This essay is one of the best I have ever read about chanoyu, the Japanese tea ceremony. Most writings about chanoyu tend to focus on the kind of trappings you need to pull the thing off: lacquered trays, pricey tea bowls, where to purchase authentic tea, and so on. Soetsu Yanagi knows better than this. At one point he says: "How numerous are those who covet things, and how few are those who devote themselves to the enlightenment of their spirits." And also: "The Cult of Tea is another Gospel of Holy Poverty. Woe unto extravagant Tea rooms, Tea utensils, and numberless false adherents of Tea today, who violate the ritual of Tea!" These are concepts which are difficult to understand in our yuppified America, where you are supposed to be able to purchase whatever you want, up to and including the metaphysics of the Japanese tea ceremony.
Well, spending money is probably the last thing you will want to do after reading this essay. Instead you will more likely wish you possessed all the spiritual qualities that Yanagi stresses: intensity of perception, aesthetic sensibility, and the ability to experience a moment of time as deeply as possible. These are the virtues that matter in chanoyu. Consider the idea of perception. Says Yanagi about ancient tea masters: "They saw; before all else, they saw. They were able to see. Ancient mysteries flow out of this spring of seeing." This is not your ordinary, normal perception, but a way to see directly, without preconceptions. Not letting your intellect or emotions or beliefs getting in the way of what's really there. This is something which very few of us truly possess, but it is also something which we can learn through a simple ceremony like chanoyu.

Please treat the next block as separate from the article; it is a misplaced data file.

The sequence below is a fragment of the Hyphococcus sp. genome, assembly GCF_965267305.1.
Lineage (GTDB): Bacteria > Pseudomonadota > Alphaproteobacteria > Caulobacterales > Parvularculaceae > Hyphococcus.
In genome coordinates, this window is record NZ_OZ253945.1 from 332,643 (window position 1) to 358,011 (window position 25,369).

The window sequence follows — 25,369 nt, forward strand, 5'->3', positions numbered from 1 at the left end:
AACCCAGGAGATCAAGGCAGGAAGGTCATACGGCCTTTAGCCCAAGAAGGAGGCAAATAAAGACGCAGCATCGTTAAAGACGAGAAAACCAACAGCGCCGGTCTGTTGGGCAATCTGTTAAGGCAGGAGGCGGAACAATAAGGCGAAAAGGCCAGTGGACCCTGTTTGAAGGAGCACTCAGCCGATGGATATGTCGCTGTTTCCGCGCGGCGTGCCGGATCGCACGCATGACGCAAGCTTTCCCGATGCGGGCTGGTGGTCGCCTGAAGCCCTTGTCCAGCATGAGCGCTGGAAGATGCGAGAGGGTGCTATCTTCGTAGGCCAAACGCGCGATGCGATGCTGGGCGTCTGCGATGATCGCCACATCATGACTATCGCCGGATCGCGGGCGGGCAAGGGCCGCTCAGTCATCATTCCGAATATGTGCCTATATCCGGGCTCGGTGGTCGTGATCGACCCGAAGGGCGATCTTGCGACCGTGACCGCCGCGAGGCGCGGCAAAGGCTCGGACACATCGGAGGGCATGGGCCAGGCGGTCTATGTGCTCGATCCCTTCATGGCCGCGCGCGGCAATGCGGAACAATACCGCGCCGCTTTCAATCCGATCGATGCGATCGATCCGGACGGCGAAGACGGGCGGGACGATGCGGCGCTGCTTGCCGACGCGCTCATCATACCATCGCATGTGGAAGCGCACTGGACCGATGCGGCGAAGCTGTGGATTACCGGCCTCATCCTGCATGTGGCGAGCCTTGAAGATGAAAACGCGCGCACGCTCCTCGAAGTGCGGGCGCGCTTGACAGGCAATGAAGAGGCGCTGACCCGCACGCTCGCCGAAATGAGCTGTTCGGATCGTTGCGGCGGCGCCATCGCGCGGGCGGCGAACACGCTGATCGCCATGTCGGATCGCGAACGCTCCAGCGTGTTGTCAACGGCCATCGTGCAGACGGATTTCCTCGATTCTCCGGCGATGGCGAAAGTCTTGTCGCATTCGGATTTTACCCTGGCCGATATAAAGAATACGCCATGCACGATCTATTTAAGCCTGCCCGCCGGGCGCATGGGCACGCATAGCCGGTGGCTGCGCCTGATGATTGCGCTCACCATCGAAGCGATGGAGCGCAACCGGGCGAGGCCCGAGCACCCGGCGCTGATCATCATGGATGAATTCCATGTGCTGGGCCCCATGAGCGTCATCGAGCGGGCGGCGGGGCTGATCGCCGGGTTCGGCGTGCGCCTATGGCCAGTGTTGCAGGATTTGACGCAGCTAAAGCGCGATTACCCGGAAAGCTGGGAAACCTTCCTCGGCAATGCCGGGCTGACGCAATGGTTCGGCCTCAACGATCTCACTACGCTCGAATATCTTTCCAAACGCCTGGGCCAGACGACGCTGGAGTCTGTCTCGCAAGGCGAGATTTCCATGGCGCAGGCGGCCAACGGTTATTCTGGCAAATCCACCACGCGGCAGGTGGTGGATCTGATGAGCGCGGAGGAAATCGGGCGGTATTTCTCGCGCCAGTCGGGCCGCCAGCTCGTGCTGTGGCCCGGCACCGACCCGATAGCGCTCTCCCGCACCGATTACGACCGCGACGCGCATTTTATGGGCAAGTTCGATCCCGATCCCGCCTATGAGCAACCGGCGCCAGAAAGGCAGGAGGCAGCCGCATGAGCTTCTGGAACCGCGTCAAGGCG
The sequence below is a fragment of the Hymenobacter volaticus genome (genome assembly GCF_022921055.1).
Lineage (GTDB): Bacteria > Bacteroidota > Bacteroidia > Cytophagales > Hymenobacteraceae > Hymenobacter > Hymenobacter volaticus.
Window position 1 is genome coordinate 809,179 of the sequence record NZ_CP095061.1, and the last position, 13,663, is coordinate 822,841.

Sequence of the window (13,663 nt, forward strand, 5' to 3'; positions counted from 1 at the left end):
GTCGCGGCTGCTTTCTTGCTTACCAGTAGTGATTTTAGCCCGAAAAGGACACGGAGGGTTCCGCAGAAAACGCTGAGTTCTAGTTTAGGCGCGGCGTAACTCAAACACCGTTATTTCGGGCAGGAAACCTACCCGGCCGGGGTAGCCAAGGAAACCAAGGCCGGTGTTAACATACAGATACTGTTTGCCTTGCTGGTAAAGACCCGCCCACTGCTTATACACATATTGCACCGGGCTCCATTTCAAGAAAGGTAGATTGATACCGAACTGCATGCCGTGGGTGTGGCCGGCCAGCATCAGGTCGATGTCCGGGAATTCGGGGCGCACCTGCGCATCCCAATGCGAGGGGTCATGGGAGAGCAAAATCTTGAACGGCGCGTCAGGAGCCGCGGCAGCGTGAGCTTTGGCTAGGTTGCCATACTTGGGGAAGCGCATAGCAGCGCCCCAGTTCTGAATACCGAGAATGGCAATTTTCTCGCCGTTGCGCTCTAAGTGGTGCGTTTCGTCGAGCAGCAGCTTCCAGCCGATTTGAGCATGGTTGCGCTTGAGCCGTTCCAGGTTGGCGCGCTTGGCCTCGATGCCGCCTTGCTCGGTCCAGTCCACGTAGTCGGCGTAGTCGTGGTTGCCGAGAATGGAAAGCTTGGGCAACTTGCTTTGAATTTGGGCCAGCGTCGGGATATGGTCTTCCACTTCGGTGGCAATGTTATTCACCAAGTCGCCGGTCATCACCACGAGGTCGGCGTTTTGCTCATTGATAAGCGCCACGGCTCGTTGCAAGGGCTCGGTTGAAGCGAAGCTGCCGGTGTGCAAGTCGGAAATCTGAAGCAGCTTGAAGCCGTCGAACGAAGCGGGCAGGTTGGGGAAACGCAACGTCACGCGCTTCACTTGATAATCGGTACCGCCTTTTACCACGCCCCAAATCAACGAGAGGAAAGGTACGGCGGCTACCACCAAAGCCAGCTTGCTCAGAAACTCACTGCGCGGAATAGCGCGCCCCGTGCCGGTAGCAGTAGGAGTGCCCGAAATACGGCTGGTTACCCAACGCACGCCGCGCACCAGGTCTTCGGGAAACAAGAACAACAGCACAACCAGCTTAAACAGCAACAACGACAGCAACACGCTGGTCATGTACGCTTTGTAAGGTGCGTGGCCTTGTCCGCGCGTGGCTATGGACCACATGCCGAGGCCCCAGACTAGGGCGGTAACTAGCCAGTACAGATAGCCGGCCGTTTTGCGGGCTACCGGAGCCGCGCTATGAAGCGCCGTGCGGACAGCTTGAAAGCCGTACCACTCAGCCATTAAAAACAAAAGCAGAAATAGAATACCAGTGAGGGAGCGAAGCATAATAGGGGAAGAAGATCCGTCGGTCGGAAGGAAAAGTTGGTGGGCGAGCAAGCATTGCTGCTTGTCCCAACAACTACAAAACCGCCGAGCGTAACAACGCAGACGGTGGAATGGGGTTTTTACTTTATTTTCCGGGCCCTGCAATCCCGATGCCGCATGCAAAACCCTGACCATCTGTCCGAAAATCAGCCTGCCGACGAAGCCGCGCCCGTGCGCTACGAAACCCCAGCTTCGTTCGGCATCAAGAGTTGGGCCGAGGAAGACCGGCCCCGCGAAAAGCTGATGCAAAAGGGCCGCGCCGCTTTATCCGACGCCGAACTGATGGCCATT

Chanoyu can also show us a way to find beauty in our lives. Yanagi writes "To live beauty in our daily lives is the genuine way of Tea." How many of us go through day after day of our lives without noticing or experiencing anything beautiful? Why do we think that beauty can only be found in "artistic" efforts, such as a painting or a sculpture? Beauty is always around us every minute of our existence. The Japanese tea ceremony can show us how to find beauty in the ordinary, even in the most ordinary of our utensils, which become objects of wonder when we really take a look at them. If you want to find beauty in your existence, why don't you simply jettison all your preconceptions, open your eyes, and take a good hard look at what you've already got? You might be surprised at what you discover.
The tea ceremony can also give us something which is most needed in a world filled with vanity and ego, namely humility. Says Yanagi: "The Way will have nothing to do with self-conceit." What is necessary in chanoyu is to be "immaculate in spirit." The ceremony has always had a leveling effect: over the centuries all who participated in it were considered equals, regardless of their social or financial standing. They all understood that the ceremony would provide them with a way to shed their strident egos and surrender to a moment of beauty and peace. Something which is needed even more in today's world than it was five centuries ago.
So if you are able learn the lessons of chanoyu, you will find yourself living a more harmonious existence, even if you don't always have a packet of matcha tea in the cupboard.
Read The Way of Tea here